Ramones “Ramones” 1976. Today, October 8th, would have been Johnny Ramone’s 70th birthday (b. John William Cummings, 1948, d. 2004). Today is also C.J. Ramone’s birthday (b. Christopher Ward, 1965) who replaced Dee Dee on bass in 1989. Ramones was the band’s debut album and is considered one of the great punk rock – all rock – classics, introducing the super up-tempo punk rhythm, short and snappy songs based on 50′s/60′s pop melodies delivered with a snotty adolescent attitude, basic simplistic chord structures…even the album cover – all have been imitated by countless punks, metalheads, alt-rockers, post-punks and pop rockers for 40+ years since its release. It barely made a commercial dent at the time of its release, not even cracking the top 100 on the album charts in the US (this was during the height of bloated, self-absorbed arena and prog rock which the Ramones heartily rebelled against) but posthumously can be credited for just about all of the “alternative” music that followed it.
Ramones did release a couple of singles from the LP in ‘76, “Blitzkrieg Bop” (which gave us the endearing and enduring “Hey Ho! Let’s Go!” anthem) and “I Wanna Be Your Boyfriend.” I’m fairly certain neither single charted at the time. Besides those two songs, the whole album really is a stream of classic tracks back-to-back. I’m particularly fond of “Beat on the Brat,” “Judy Is a Punk” and first songs of many more over the years that gave insight into what the Ramones wanted to do: “Now I Wanna Sniff Some Glue” and what they didn’t want to do: “I Don’t Wanna Go Down to the Basement” and “I Don’t Wanna Walk Around With You.”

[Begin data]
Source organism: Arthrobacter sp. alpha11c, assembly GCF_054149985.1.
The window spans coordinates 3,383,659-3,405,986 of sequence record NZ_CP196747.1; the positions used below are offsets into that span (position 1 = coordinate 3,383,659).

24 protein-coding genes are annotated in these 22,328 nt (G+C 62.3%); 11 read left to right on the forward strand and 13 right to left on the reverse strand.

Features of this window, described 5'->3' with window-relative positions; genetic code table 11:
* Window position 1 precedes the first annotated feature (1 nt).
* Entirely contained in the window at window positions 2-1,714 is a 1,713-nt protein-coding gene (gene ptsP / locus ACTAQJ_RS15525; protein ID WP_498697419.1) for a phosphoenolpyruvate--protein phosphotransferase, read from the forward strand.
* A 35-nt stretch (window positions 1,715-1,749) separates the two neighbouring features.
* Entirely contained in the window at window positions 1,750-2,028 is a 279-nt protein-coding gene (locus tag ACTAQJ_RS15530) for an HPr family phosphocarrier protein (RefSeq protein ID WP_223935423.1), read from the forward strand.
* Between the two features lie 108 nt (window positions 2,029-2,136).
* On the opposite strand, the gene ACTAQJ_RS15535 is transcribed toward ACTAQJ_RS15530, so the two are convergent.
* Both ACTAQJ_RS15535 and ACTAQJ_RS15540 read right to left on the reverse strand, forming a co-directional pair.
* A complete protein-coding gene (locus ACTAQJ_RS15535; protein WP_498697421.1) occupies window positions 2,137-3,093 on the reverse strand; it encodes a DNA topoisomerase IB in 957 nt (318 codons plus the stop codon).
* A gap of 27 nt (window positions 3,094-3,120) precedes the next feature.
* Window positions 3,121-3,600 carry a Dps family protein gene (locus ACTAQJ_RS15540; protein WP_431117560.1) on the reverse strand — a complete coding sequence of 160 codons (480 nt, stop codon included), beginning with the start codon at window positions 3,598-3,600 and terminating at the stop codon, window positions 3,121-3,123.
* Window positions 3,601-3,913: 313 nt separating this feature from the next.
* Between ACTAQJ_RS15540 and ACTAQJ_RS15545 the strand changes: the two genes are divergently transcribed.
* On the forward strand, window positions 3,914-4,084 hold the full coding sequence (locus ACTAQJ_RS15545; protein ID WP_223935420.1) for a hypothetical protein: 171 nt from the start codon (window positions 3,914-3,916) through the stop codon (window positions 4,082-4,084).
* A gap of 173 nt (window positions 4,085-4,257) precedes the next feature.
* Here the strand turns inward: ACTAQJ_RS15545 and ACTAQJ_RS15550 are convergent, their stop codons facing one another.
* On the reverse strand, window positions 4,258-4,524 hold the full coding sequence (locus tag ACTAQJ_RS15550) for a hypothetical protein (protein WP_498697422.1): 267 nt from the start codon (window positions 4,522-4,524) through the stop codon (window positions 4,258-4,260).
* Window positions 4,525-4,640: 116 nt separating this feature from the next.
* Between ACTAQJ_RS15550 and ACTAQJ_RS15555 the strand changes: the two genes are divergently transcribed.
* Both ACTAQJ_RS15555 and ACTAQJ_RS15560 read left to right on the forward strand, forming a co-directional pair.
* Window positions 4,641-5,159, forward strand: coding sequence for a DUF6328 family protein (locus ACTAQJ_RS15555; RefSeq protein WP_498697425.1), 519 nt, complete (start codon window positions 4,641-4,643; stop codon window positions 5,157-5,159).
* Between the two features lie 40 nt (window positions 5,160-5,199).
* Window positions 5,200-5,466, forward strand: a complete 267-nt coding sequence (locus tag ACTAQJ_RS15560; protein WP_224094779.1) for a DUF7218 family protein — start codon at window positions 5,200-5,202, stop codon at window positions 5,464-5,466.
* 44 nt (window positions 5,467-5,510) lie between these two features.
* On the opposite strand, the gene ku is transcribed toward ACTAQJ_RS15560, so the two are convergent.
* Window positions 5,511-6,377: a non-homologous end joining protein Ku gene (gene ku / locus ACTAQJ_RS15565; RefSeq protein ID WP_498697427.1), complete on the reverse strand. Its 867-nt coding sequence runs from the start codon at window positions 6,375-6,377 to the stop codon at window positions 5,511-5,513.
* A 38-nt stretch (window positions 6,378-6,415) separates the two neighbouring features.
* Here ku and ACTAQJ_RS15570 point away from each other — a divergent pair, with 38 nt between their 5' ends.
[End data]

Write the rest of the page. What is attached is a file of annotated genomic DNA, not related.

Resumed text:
Approximately a million people have written/said about a million things about Ramones and it’s been included on almost as many best-of lists, but of note is The Rock and Roll Hall of Fame around the time of the Ramones’ induction in 2002: “The Ramones got back to basics: simple, speedy, stripped-down rock and roll songs. Voice, guitar, bass, drums. No makeup, no egos, no light shows, no nonsense. And though the subject matter was sometimes dark, emanating from a sullen adolescent basement of the mind, the group also brought cartoonish fun and high-energy excitement back to rock and roll.” Allmusic states in its 5 star review, “Ramones is all about speed, hooks, stupidity, and simplicity. The songs are imaginative reductions of early rock & roll, girl group pop, and surf rock. Not only is the music boiled down to its essentials, but the Ramones offer a twisted, comical take on pop culture with their lyrics…”